winner_slide_2014This year’s winner, just announced in June, is The Sounds of Things Falling by Colombian author Juan Gabriel Vasquez, translated by Canadian Anne McLean. This book had been waiting on my ereader for some time, but in light of its recent honour, I thought it might be time for a closer look. A few pages in and I was hooked. Billed as a literary thriller I was expecting a perhaps an entertaining diversion from my own troubles but in truth I soon found myself  deep in a remarkably intimate account of the impact that traumatic experiences have on those directly effected and those around them in ways we often are powerless to predict or prevent. Whether the trauma results from actions chosen or events over which an individual has little or no control the fallout over days, month and years can lead to fateful decisions, ruptured relationships and deep wounds. At the core of this novel are two strangers, brought together through an act of violence who find temporary refuge in a sharing their own experiences of coming of age in Bogota at the height of the drug fueled wars of the 1970 and 80s.

Personally, as I struggle to make sense of the pressures, stresses and events that collaborated to make such a mess of my recent months, it is difficult not to vacillate between anger and regret. Although I know that mood disorders play havoc from the inside out and that the person who is suffering knows something is wrong, they may be slow or even unable to define the nature of the condition, and most certainly incapable of stopping it on a dime. Playing the “if only” card serves no significant benefit. As Vasquez’s narrator Antonio muses as he sets to record the experiences he wishes to share:

“There is no more disastrous mania, no more dangerous whim than the speculation over roads not taken.”

I was able to lose myself in this novel but it did not serve as quite the distraction I expected from a “literary thriller”. There was a disturbing real world resonance that I could not have anticipated. The Sounds of Things Falling is more than simply a title, it is an experience repeated and echoed throughout the novel. From a airshow stunt gone terribly wrong, to a fatal drive by shooting, to the devastating crash of a jetliner. Because a key character was a pilot, de Saint-Exupéry‘s The Little Prince also features as a beloved childhood tale. It was disturbing to imagine the little prince asking the pilot if he also fell out of the sky when bodies were literally falling out of the sky as Malaysia Airlines MH17 exploded over a disputed region of the Ukraine.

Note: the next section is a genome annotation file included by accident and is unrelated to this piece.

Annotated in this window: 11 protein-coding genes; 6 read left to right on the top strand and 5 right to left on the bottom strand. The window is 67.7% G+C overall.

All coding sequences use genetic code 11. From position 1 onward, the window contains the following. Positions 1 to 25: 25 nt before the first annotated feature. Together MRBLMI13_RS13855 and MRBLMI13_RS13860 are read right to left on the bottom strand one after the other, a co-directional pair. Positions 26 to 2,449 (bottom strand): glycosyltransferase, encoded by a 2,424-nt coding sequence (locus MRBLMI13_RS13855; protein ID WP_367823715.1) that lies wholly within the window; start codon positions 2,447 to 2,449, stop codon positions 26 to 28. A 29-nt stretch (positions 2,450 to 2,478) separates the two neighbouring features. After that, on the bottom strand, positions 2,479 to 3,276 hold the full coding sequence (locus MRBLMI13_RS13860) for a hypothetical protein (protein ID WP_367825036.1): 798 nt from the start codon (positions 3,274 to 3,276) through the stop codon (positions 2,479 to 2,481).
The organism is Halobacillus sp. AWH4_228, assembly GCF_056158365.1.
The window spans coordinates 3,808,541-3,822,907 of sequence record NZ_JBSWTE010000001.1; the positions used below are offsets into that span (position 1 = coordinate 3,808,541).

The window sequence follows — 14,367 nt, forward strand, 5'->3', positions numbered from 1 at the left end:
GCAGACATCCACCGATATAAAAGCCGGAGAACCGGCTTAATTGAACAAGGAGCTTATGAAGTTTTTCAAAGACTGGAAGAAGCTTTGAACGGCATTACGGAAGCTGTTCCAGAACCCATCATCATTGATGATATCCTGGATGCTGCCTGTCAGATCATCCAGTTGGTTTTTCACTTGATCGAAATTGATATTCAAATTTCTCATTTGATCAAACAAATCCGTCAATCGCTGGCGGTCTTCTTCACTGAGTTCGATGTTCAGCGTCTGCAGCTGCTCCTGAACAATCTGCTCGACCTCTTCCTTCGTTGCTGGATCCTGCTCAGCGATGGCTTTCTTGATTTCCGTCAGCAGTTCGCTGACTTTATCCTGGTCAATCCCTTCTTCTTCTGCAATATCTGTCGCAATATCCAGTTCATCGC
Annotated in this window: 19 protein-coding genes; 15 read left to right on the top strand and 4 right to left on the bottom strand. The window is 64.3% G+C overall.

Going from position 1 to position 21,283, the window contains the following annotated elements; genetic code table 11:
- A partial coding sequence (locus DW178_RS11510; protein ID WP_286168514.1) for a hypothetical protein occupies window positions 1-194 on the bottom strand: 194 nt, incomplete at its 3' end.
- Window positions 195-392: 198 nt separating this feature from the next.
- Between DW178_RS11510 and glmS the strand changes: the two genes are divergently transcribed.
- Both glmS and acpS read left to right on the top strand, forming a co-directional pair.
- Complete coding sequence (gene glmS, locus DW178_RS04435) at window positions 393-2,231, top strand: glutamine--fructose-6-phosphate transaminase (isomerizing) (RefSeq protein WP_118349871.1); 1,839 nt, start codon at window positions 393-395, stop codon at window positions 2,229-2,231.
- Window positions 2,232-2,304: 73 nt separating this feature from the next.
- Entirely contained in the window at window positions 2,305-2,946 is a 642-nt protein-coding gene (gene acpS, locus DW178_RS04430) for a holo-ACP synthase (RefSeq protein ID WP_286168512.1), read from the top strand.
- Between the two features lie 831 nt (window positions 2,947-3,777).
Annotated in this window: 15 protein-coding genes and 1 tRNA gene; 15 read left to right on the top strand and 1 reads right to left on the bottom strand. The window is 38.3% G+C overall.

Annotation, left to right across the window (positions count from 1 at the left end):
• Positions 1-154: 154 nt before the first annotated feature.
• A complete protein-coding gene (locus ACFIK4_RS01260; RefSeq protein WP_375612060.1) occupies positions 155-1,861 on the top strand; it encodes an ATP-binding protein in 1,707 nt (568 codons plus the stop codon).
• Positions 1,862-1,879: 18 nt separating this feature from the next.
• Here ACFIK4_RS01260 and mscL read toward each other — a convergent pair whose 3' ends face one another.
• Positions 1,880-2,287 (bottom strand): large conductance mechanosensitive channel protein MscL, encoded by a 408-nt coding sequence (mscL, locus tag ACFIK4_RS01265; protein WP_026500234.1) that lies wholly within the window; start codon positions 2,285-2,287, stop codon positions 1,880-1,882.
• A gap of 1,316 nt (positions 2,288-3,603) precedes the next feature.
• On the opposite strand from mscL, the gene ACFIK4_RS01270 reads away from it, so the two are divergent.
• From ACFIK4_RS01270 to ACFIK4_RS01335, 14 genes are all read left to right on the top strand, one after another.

Trauma, small and personal or wide-reaching and global and all shades in between have always marked human existence. It divides and unites us in large and small ways. the complexity of that experience is, for me, one of the primary themes explored in this worthy literary award winner.

Negotiating tangled emotions

The aftermath of madness leaves its own measure of grief.  Because the manic end of the bipolar experience is by nature expansive, the episode is rarely one that occurs in isolation. At the very least, strange, anxious and pressured calls are made. Sometimes to strangers. Sometimes to those you know. Friends and families may observe the cracks as they start to spread. The first tremors may be intermittent. They can look like occasional or periodic moments of stress – the bad days anyone can have. When things start to spiral out of control I suspect it is already too late. For the person inside the experience, the pressure, the racing thoughts, the inability to sleep or find relief from the escalating crisis becomes a space in which all perspective is lost.

And generally there is damage.

At the most severe there can be serious physical harm, violence toward the self or others. More typically major manic episodes impact relationships, bank accounts or jobs, sometimes beyond repair. Yet in the middle of it all is a person who is very ill, who will need time to recover physically and emotionally for whom there is frequently very little understanding or sympathy. Especially when they are isolated.

14629062611_de5f459467_zAs I struggle to cope with the rotating cycles of sadness, embarrassment, anger and fear following my recent breakdown I am aware that because no one from my workplace has contacted me, no one has any idea how severely ill I have been. They just remember the last days of fractured functioning before I was finally able to get away from the office. Four weeks later I am exhausted, still unable to regulate my sleep and uncomfortable driving beyond my immediate neighbourhood. When I am deemed well enough to return to work my employers will be able to imagine this “illness” was all a convenient ruse and I have reason to believe it will be held against me. The nine years I worked there and the senior management position I held under increasingly toxic work conditions will mean nothing because it was always an environment in which your work was never acknowledged or appreciated. My mistake was to care enough to stay because I believed in the work we were doing.

The emotional roller coaster is the worst. It is interfering with the comfort and enjoyment I have always found in reading and photography. It finds me moaning and wallowing in self pity when I’m not trying to push grief and anger behind me. And my young adult kids and 80 year-old mother deserve a break from having to listen to it all.

And I would much rather be blogging about books and ideas, not the black heartache of depression.